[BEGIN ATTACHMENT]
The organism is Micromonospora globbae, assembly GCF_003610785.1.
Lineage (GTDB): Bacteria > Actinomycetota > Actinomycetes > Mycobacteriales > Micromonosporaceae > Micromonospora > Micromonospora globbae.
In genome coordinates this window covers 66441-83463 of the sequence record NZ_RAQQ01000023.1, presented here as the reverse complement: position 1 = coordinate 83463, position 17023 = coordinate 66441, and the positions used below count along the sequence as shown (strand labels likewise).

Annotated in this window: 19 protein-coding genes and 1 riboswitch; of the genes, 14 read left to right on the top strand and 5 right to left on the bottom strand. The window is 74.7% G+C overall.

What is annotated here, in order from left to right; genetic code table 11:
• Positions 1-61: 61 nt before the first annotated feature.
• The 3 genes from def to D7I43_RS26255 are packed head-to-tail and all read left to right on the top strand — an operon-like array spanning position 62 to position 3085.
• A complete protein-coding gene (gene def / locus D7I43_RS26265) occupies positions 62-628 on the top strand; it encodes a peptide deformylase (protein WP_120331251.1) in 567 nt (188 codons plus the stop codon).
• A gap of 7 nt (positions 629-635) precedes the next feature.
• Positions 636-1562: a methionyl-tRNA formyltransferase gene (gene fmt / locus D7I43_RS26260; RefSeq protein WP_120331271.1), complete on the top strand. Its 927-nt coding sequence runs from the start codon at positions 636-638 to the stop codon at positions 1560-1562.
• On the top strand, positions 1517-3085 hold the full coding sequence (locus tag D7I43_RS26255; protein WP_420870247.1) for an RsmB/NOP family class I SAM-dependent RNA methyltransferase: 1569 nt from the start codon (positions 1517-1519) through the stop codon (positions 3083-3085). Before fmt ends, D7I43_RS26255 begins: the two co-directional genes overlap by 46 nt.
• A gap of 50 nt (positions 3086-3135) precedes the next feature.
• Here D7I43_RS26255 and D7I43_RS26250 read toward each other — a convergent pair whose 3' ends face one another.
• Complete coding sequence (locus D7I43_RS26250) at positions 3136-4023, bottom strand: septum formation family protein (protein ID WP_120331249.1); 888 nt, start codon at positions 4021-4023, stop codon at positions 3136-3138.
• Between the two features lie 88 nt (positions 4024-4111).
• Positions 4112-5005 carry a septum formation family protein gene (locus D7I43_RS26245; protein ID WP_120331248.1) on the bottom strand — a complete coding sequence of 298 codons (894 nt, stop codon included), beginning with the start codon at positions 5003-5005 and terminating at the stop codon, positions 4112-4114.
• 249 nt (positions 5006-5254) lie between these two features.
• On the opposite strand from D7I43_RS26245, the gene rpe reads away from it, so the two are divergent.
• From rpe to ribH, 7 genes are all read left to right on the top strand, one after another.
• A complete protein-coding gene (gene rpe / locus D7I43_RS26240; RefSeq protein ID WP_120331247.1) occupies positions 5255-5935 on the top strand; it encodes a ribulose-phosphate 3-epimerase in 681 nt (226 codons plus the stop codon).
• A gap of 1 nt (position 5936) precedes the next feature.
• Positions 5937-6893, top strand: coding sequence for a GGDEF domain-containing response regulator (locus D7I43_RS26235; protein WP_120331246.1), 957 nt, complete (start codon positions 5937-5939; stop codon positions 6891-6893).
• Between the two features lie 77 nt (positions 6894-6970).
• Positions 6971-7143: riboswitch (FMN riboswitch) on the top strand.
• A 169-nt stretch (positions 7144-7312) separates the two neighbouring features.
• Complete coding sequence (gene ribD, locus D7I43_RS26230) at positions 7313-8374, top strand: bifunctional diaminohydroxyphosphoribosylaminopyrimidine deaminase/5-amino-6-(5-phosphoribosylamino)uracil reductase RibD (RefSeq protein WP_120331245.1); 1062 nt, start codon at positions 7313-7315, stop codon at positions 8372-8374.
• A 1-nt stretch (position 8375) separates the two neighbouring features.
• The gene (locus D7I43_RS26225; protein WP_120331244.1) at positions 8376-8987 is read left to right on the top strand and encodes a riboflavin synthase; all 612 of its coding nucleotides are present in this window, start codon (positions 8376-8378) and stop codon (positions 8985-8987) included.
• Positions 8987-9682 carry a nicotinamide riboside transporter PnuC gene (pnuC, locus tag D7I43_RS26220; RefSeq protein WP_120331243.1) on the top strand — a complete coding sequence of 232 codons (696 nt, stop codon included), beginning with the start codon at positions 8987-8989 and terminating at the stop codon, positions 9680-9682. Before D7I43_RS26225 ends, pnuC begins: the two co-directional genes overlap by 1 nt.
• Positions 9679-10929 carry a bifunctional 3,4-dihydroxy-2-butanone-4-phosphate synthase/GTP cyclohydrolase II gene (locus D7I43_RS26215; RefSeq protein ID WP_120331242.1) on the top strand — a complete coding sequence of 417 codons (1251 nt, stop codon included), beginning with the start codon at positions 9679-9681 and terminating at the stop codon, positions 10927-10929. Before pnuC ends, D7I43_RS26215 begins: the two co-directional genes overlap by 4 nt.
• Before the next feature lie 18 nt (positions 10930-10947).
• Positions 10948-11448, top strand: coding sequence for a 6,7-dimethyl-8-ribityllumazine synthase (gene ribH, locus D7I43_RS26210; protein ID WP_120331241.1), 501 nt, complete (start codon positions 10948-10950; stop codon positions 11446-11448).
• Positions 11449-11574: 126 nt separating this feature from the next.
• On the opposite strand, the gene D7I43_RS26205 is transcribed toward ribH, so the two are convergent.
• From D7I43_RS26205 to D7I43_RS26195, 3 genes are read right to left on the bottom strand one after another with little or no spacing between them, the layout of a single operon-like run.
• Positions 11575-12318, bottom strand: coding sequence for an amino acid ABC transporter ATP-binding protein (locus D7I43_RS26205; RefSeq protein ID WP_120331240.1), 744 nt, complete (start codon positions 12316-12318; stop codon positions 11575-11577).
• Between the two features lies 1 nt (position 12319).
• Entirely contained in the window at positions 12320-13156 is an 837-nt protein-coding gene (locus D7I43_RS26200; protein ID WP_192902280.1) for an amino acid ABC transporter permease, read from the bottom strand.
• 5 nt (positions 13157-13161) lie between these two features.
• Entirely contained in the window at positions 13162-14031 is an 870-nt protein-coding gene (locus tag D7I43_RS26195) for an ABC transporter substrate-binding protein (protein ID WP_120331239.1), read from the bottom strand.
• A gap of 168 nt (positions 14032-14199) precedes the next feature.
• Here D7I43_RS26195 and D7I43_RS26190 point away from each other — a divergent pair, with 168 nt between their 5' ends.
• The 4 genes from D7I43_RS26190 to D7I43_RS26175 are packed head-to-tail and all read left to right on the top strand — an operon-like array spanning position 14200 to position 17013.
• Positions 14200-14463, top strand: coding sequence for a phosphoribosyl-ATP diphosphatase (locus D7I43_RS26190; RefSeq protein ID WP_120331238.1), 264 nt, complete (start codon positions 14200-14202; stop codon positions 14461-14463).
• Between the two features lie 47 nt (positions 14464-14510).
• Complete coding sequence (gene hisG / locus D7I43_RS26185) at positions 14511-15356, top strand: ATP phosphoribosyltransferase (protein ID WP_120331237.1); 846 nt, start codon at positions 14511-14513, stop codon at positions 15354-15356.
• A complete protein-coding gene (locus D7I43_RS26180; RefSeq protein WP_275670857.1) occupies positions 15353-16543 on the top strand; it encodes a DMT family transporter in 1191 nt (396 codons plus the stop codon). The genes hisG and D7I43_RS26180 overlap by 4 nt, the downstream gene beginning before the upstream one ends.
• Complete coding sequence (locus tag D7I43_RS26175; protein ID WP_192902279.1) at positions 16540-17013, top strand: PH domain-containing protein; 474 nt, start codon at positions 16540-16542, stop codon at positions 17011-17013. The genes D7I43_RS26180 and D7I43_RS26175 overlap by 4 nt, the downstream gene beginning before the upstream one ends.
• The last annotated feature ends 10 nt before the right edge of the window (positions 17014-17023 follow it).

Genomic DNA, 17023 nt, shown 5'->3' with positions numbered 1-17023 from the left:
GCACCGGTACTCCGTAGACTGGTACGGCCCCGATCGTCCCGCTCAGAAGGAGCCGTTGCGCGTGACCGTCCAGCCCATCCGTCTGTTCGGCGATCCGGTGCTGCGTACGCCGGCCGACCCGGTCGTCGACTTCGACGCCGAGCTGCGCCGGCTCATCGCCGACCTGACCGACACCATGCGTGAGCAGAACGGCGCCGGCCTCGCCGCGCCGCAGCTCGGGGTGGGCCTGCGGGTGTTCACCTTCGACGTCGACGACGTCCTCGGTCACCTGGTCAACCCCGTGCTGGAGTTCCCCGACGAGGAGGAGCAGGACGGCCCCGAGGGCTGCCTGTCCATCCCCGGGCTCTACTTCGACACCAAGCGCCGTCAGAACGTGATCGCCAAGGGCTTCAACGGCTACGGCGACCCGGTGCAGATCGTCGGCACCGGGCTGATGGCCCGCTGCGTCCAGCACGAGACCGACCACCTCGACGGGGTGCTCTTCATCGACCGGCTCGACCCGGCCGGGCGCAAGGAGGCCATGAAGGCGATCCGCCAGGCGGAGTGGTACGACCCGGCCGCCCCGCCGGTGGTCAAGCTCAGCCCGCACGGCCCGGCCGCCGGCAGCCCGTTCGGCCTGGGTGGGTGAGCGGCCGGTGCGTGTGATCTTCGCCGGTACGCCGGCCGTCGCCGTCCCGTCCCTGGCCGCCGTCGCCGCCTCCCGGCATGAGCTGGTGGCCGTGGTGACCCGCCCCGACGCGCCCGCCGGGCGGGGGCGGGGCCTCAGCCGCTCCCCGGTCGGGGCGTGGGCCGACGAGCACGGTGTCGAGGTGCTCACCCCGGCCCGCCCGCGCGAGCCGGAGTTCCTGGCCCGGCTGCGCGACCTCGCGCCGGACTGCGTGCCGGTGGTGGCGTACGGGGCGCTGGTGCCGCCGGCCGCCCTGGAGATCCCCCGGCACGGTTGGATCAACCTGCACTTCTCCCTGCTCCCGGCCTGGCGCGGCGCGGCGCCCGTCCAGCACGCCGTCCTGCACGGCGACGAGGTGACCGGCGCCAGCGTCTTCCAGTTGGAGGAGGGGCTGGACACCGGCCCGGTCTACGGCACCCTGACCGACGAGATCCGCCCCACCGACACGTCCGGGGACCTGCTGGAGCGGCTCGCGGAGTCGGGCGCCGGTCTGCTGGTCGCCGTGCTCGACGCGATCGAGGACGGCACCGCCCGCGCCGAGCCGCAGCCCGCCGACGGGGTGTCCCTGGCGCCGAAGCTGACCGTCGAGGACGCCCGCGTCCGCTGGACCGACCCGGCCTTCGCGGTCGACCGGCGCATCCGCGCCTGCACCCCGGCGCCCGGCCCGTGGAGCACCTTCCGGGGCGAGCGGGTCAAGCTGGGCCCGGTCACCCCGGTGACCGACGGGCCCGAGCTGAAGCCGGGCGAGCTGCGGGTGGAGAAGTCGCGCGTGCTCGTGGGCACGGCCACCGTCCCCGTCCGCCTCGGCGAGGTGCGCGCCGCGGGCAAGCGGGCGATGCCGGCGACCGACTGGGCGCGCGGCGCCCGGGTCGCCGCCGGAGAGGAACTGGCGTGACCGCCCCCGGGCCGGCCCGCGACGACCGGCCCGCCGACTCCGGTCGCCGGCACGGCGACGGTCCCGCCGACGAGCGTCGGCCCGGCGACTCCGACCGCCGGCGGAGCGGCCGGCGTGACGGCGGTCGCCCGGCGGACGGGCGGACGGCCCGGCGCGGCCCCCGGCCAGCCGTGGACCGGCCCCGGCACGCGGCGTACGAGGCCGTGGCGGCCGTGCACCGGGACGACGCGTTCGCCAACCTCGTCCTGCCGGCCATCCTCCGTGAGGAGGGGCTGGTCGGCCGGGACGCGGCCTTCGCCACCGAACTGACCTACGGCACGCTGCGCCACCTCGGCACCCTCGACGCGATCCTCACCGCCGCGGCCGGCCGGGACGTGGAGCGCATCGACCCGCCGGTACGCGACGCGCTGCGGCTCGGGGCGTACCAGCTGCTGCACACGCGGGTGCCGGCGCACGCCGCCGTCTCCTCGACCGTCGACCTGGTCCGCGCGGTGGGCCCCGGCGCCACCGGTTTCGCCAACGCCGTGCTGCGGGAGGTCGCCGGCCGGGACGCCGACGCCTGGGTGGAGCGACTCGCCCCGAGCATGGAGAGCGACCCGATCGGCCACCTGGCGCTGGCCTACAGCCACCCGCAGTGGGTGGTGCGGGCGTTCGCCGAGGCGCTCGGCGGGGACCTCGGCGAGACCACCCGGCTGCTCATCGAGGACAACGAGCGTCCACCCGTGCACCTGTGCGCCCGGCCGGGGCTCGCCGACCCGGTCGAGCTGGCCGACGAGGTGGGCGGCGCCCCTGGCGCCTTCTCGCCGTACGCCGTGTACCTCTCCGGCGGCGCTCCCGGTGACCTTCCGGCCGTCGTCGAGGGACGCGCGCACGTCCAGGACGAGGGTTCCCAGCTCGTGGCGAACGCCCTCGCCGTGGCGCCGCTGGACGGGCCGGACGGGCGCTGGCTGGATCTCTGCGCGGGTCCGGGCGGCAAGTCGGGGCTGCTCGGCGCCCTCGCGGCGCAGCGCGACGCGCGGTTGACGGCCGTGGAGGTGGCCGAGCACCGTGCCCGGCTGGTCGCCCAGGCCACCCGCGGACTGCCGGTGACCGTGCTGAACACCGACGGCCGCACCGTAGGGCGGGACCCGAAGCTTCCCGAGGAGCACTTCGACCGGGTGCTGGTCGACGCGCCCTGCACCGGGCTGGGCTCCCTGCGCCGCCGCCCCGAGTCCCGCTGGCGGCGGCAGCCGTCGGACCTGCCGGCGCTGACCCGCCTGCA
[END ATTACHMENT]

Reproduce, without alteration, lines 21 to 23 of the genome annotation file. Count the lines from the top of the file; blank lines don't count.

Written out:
• A gap of 1 nt (position 5936) precedes the next feature.
• Positions 5937-6893, top strand: coding sequence for a GGDEF domain-containing response regulator (locus D7I43_RS26235; protein WP_120331246.1), 957 nt, complete (start codon positions 5937-5939; stop codon positions 6891-6893).
• Between the two features lie 77 nt (positions 6894-6970).